King Philip
made an alliance with the native americans, became their leader and attacked the New England settlers
Roger Williams
Founded Rhode Island
Thomas Hooker
founded Connecticut was called "the father of American democracy"
John Cotton
a very religious Puritan who escaped England Church
Henry Hudson
English navigator who discovered the Hudson River
William Penn
Founder of Pennsylvania
Sir Edmond Andros
corrupt leader who was hated because of his ties to the Church of England
William Bradford
Governor who replaced old governor and helped Plimoth colony survive
Also known as Pilgrims, people who wanted to have a separate, or different church.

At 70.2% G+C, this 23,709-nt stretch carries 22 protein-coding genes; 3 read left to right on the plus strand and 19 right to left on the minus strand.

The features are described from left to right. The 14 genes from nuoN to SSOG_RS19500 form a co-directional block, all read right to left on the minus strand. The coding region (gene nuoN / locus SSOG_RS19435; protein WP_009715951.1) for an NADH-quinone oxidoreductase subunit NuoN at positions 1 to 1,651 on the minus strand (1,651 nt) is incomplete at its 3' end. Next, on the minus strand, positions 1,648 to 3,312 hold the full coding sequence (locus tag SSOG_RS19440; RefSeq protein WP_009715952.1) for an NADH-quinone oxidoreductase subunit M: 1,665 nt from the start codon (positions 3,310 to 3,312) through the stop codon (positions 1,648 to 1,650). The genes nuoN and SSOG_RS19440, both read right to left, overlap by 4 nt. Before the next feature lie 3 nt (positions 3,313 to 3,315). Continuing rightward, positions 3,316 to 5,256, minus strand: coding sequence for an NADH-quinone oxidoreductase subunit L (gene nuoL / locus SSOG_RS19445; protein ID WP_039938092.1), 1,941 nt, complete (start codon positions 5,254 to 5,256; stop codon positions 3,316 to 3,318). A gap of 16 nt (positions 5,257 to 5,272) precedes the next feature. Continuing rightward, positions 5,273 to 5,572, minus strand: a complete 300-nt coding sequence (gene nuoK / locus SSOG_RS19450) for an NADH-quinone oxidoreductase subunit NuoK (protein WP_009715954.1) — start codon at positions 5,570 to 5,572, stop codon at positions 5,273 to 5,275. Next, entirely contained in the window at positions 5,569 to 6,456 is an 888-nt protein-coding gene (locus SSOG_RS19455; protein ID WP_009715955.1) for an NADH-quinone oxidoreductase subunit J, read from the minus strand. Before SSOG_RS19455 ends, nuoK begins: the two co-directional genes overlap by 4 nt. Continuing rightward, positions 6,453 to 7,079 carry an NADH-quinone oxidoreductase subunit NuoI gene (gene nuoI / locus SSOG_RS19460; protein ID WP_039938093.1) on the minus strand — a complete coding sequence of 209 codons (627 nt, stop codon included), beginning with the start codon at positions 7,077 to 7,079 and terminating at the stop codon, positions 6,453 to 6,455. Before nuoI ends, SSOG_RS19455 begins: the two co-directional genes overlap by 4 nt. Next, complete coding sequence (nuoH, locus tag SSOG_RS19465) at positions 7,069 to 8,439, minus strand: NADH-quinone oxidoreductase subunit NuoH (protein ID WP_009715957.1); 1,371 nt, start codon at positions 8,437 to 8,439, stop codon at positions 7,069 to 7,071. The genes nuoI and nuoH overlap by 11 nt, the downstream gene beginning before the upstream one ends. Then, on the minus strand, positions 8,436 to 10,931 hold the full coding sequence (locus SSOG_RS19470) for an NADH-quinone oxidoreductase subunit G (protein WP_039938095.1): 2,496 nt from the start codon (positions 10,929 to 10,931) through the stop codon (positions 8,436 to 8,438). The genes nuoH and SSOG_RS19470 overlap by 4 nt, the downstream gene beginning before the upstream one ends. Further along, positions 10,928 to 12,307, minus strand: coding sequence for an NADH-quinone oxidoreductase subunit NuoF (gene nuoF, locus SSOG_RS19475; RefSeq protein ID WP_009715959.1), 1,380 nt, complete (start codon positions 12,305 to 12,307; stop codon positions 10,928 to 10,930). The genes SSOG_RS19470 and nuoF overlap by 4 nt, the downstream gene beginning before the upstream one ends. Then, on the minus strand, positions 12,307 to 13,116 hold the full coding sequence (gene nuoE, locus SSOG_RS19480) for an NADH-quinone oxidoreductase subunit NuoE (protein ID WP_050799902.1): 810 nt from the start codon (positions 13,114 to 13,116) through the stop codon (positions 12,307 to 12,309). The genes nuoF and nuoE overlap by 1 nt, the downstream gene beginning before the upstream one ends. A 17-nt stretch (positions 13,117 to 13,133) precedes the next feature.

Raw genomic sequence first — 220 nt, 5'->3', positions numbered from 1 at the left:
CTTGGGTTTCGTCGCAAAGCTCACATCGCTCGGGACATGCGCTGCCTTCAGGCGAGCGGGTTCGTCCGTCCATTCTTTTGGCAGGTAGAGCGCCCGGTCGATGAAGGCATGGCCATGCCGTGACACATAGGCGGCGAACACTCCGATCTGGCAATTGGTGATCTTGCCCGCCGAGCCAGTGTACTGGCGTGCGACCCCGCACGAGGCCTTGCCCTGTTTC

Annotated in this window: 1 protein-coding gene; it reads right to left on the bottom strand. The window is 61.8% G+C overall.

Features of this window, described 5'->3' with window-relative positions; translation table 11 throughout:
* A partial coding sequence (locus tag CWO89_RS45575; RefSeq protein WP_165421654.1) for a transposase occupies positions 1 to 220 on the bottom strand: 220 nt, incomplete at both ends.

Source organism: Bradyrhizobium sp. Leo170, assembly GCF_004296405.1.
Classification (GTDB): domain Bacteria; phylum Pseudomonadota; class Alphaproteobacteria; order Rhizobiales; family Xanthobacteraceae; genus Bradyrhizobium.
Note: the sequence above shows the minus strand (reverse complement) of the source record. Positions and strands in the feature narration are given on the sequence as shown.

The "elect"
Calvin's term for those destined for salvation, regardless of what actions they may commit during their mortal life on earth.
A man who was not a slave but not royalty
Doctrine of Calling
Doctorine believed by John Winthrop instructing puritans to do
Gods work
Fundamental Orders
the first written system of government in North America. It was adopted in Connecticut.
an authorization to sell a company's goods or services in a particular place
"Visible Saints"
according to Puritans, only these individuals should be admitted to church membership
a solemn agreement; a contract; a pledge
Large plantation-type farm estabished by the Dutch along the Hudson River in the 1600s.
the act of changing from one use or function or purpose to another
Idea brought by Anne Huntchinson claimed holy life was no sure sign of Salvation
previous determination as if by destiny or fate
Protestant Reformation
movement to reform the Catholic Church